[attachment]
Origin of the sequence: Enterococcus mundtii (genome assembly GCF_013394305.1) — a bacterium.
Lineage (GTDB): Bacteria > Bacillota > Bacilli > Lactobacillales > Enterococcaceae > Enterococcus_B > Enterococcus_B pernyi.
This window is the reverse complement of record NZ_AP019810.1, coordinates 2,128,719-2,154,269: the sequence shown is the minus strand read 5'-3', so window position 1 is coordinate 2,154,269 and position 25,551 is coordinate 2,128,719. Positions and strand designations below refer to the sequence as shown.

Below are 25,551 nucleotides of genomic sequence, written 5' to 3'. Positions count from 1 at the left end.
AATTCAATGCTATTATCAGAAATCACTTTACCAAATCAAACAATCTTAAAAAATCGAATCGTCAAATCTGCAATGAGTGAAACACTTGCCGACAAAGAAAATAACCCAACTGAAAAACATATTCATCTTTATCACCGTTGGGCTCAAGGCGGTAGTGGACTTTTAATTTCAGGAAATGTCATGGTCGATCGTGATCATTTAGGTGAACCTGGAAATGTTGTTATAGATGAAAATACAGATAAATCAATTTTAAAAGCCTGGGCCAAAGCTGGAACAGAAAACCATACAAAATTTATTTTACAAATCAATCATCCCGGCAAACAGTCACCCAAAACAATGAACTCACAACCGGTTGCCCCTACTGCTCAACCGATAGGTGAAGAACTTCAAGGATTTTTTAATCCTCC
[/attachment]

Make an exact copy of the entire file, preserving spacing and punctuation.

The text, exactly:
Origin of the sequence: Enterococcus mundtii (genome assembly GCF_013394305.1) — a bacterium.
Lineage (GTDB): Bacteria > Bacillota > Bacilli > Lactobacillales > Enterococcaceae > Enterococcus_B > Enterococcus_B pernyi.
This window is the reverse complement of record NZ_AP019810.1, coordinates 2,128,719-2,154,269: the sequence shown is the minus strand read 5'-3', so window position 1 is coordinate 2,154,269 and position 25,551 is coordinate 2,128,719. Positions and strand designations below refer to the sequence as shown.

Below are 25,551 nucleotides of genomic sequence, written 5' to 3'. Positions count from 1 at the left end.
AATTCAATGCTATTATCAGAAATCACTTTACCAAATCAAACAATCTTAAAAAATCGAATCGTCAAATCTGCAATGAGTGAAACACTTGCCGACAAAGAAAATAACCCAACTGAAAAACATATTCATCTTTATCACCGTTGGGCTCAAGGCGGTAGTGGACTTTTAATTTCAGGAAATGTCATGGTCGATCGTGATCATTTAGGTGAACCTGGAAATGTTGTTATAGATGAAAATACAGATAAATCAATTTTAAAAGCCTGGGCCAAAGCTGGAACAGAAAACCATACAAAATTTATTTTACAAATCAATCATCCCGGCAAACAGTCACCCAAAACAATGAACTCACAACCGGTTGCCCCTACTGCTCAACCGATAGGTGAAGAACTTCAAGGATTTTTTAATCCTCC